During this unprecedented and somewhat anxious period of Coronavirus (COVID - 19) I, like many others have been in self-isolation. As a photographer this has to be a rather restrictive and frustrating period of not being able to venture into the landscape in search of images. However, as a writer it can prove to be less frustrating as I experience almost uninterrupted periods for research and writing, allowing me to write features and complete further sections of a new book idea which have continually lay dormant for months.
Additionally, I have also been delving into books which have been purchased and left on the shelf for that moment of enforced relaxation which never seems to present itself. Thanks to Coronavirus that moment of enforcement has arrived and I have been enjoying Ann Sumner’s delightful book ‘Colour and Light’. This book tells of the two Welsh sisters Gwendoline and Margaret Davies of Gregynog who in the early 20th century championed British interest in Impressionism. Their collection is perhaps one of the finest private collections of Impressionism and Post-Impressionism including works by Monet, Cézanne, Renoir, Sisley and Van Gogh which they bequeathed to the National Museum of Wales.
It was reading the section of Monet’s visit to Venice in 1908 with his second wife Alice that I came across a remarkable coincidence linking my photography with Monet’s paintings of Venice in 1908 and 1909.
Alice diarised their visit and in 1908 described the days of bright sunshine interspersed with periods of fog which they were experiencing, a weather pattern not uncommon for Venice in October. She went on to write how Monet would enjoy painting between the hours of four o’clock and six o’clock in the late afternoon and one of his favourite subjects was the magnificent façade of San Giorgio Maggiore.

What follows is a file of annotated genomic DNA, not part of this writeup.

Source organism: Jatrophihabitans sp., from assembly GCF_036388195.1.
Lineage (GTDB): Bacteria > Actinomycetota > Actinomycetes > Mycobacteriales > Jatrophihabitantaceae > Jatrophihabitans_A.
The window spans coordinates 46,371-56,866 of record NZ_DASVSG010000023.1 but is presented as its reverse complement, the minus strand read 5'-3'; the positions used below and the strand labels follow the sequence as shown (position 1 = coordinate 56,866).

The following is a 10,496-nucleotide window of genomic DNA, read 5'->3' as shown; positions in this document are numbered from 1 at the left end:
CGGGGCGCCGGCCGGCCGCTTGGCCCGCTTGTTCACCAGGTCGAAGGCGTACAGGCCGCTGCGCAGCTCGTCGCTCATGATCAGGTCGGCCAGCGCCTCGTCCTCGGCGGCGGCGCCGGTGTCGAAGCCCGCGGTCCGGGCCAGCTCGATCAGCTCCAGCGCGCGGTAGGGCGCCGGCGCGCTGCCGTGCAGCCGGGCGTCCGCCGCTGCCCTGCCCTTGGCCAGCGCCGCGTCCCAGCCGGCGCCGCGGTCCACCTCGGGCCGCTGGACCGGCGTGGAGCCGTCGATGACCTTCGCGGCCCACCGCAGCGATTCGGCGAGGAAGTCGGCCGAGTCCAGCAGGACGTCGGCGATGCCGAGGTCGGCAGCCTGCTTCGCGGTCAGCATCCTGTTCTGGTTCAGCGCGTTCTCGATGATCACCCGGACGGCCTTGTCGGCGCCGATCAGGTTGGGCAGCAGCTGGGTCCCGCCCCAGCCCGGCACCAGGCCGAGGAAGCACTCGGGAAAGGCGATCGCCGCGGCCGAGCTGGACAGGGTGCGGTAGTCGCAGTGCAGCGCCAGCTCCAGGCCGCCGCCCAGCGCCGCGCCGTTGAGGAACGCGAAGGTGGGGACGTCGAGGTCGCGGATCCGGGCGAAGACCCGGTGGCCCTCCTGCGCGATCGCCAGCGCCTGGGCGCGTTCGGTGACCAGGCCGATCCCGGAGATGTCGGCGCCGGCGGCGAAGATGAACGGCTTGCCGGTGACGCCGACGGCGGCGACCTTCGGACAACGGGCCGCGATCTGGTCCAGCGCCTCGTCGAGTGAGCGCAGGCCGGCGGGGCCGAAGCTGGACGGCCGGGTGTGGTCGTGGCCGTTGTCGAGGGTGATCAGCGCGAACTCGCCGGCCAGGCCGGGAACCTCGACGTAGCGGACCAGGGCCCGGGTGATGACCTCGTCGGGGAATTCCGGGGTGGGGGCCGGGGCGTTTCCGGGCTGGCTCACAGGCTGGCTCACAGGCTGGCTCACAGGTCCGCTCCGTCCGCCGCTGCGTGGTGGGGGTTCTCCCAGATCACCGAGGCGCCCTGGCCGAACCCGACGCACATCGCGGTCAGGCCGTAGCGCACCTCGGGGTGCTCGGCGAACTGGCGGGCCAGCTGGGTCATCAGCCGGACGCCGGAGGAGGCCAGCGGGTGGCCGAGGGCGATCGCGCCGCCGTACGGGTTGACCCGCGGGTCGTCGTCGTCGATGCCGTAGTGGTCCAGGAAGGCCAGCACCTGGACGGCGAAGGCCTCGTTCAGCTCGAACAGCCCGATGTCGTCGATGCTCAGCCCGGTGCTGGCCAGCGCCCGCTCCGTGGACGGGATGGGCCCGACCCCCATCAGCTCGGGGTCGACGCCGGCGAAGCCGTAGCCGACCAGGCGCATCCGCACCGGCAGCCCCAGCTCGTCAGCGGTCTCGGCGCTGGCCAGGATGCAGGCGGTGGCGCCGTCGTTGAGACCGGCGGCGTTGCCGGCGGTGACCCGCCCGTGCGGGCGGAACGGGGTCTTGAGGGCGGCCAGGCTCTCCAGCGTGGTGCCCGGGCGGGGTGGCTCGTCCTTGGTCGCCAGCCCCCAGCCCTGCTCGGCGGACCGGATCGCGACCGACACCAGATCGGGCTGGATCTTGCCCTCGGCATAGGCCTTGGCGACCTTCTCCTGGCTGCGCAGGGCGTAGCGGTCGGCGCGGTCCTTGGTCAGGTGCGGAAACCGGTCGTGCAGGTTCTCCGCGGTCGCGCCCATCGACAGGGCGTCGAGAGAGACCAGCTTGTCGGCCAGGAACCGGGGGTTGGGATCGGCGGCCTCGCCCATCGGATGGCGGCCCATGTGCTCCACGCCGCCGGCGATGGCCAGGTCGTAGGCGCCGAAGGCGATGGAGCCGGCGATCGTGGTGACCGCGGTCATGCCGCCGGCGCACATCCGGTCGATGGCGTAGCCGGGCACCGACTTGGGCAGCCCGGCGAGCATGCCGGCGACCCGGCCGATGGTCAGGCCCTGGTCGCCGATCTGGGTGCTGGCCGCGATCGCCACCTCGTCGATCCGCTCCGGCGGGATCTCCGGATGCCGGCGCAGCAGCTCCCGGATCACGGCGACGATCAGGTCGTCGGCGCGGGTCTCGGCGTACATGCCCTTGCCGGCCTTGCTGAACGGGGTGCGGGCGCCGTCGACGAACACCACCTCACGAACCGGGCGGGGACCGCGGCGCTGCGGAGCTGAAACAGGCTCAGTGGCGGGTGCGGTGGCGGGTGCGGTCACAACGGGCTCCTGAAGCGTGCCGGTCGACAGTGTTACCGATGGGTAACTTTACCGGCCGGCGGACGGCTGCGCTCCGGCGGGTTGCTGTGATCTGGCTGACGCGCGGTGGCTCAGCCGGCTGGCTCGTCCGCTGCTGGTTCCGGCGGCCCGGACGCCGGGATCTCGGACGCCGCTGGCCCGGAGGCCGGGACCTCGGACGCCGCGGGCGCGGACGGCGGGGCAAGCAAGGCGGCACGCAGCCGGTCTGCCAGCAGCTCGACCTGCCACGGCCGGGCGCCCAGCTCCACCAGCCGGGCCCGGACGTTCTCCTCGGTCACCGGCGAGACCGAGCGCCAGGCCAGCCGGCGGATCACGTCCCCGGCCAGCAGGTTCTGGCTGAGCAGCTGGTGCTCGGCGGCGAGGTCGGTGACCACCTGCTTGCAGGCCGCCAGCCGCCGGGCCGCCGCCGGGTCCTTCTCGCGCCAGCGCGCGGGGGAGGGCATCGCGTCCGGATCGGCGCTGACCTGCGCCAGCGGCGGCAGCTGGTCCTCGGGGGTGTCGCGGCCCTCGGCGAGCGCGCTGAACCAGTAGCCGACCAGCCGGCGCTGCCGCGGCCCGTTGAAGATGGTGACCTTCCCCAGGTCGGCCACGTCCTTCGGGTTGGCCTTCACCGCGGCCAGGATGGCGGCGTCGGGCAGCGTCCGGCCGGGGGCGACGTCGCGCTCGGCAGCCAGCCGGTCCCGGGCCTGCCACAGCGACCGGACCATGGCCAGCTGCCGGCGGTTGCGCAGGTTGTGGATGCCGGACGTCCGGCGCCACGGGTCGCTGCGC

It was at this moment that I became fascinated with a possible coincidence. I too visited Venice in October and was enthralled by the late afternoon light which was very atmospheric and recalled how I set up my tripod and waited for the light to enrich the façade of San Giorgio Maggiore. Furthermore, I had also attempted to bring a touch of ‘impressionism’ into my image with the use of a Lee Soft Focus filter.
Imagine my astonishment when I checked the Exif data on my digital image to learn that I had captured this image at 4.52pm on October 19th. Alice Monet’s writings reveal that Monet painted San Giorgio Maggiore also on October 19th between the hours of 4pm and 6pm. The only slight disappointment for me was that I took my shot during a visit in 2009, 101 years later. If only I had gone to Venice the previous year I would have shared that wonderful light moment with the master of impressionism himself precisely100 years later.
Evening Light, San Giorgio Maggiore